The Brown Girls Guide to Politics is proud to partner with the State Innovation Exchange's (SiX) Democracy Project and Reproductive Freedom Leadership Council to bring you a spotlight on six women of color legislators who are shaping progressive change in the states.
Today, we are spotlighting State Representative Attica Scott (Kentucky).
What was the moment that made you fall in love with politics?
I was born into it.
I grew up in the projects of Louisville--a place of financial struggle and community wealth. My parents were both activists in their own right. They were in LA during the rise of the Black Panther Party (my mom joked that when she saw how the Panther women were treated she told my dad she could have stayed in Kentucky for that treatment!) and I was named in honor of the Attica prison rebellion.
I was born into it. I didn’t have a choice.
What made you decide to run for office?
The moment I knew I had a calling was about 11 years ago when I was sitting around the kitchen table with my girlfriends. We were discussing how the people representing us at every level of government WEREN’T representing us. They weren’t representing our rich lived realities as Black women and other women of color: some of us were mothers, some were formerly incarcerated women, we had different economic, workplace, and healthcare experiences, and different relationships with our democratic systems which often overlooked OUR needs.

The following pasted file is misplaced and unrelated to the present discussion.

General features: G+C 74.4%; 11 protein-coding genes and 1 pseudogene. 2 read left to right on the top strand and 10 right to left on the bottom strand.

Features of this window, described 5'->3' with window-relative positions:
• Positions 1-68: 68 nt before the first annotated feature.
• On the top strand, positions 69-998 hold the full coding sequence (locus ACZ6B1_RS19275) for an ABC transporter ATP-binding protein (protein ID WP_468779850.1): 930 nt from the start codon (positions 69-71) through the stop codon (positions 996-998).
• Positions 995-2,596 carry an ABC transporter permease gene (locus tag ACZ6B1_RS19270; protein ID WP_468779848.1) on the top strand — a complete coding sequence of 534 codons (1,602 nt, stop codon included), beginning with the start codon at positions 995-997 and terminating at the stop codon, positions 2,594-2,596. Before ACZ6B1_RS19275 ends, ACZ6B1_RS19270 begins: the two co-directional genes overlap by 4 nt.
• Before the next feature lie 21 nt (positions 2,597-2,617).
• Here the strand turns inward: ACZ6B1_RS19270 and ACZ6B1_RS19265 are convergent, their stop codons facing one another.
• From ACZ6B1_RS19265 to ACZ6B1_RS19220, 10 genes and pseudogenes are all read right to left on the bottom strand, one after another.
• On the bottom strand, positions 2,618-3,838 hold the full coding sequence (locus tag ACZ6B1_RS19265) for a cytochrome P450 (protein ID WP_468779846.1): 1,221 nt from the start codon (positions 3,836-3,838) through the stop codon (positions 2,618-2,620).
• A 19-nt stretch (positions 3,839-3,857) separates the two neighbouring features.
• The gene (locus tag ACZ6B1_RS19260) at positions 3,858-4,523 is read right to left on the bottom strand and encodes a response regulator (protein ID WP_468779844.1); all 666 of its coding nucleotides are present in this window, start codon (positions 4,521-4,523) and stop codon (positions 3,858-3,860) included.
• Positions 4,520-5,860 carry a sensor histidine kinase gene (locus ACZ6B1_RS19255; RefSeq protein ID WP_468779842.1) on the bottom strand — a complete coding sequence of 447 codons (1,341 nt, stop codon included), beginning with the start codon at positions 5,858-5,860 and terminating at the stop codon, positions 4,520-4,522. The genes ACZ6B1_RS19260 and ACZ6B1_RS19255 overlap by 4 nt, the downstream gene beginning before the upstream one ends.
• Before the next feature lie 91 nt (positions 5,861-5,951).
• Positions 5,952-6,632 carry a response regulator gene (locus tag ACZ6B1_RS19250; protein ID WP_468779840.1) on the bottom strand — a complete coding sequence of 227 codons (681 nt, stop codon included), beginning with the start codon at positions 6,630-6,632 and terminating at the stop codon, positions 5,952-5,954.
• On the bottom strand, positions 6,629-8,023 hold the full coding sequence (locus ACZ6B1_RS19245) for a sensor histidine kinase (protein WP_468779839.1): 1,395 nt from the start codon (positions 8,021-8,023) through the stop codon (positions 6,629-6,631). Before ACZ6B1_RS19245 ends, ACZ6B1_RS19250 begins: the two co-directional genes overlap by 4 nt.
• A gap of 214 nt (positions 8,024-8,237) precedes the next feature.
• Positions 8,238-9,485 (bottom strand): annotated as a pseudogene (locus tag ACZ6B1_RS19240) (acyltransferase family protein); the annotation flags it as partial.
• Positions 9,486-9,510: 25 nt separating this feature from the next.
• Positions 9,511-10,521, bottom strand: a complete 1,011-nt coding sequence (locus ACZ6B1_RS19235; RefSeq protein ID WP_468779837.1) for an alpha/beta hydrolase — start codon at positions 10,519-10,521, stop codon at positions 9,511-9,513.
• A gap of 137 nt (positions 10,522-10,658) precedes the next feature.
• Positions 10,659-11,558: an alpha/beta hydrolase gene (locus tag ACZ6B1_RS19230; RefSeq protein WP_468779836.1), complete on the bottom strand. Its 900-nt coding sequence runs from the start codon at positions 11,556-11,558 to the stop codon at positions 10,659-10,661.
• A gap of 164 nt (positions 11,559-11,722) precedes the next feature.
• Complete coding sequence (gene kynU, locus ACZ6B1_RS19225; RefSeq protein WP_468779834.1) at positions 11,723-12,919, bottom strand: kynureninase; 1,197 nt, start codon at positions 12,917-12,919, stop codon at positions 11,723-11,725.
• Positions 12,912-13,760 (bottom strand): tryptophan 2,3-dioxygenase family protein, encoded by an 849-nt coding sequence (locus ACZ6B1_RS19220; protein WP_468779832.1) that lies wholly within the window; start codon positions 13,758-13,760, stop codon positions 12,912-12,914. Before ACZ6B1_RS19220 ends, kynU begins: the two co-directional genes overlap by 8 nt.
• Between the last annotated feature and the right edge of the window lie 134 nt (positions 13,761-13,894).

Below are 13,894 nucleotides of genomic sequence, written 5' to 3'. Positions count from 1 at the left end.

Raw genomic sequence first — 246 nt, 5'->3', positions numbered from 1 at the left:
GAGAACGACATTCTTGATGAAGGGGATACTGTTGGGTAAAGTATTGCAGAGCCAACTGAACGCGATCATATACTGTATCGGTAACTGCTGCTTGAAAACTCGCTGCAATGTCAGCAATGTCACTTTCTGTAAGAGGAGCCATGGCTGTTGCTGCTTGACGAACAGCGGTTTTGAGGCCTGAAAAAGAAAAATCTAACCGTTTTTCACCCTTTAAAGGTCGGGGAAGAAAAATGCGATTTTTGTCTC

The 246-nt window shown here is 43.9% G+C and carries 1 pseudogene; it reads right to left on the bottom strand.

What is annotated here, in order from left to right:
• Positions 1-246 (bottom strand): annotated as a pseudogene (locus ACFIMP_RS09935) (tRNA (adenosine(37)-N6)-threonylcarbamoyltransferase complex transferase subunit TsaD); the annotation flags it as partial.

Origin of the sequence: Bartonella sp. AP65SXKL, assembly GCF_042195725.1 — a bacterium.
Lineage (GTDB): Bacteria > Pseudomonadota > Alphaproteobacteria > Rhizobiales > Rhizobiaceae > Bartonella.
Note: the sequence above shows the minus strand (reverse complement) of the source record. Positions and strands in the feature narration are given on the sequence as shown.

And that had to change.
Around that kitchen table, we made the intentional decision that I would be the one to run. Once the decision was made, every one of those women committed their resources -- be those financial, time, strategy, child care -- to supporting me. They poured their all into me so I could run and represent our values and our realities in a way that wasn’t happening in local and state government at the time.
That’s why it’s so important when we talk about democracy and building the democracy we want, that we center Black folks and people of color and women. It’s imperative we support one another to build the democracy we want.
Why do democracy and reproductive freedom matter to you as a state legislator?
It’s so important! I love district 41! Everyone knows my district number because I constantly lift up my district on the House floor!
My district is majority women and we have a slight majority of Black folks. I know I serve people who often feel their interests and needs are ignored by the government.
Women of color have had their reproductive autonomy threatened or flat out denied to them in ways that white women would never understand. I’m here because my mom was able to make her decision. When she was struggling with addiction early in her life, she needed an abortion and was able to get one. And when she was ready to have a baby, she was able to make that decision for herself as well.
I bring my full life experience and serve the very people who feel they don’t have a voice in the legislature.
Even during the COVID-19 pandemic, we are seeing access to democracy and reproductive freedom limited. What piece of reproductive freedom or democracy legislation are you most proud of advancing in your state?
Unfortunately, the majority of legislators in Kentucky aren’t interested in advancing reproductive freedom or democracy. But I am committed to advancing the Maternal Care Act which focuses on combating implicit bias in our healthcare system.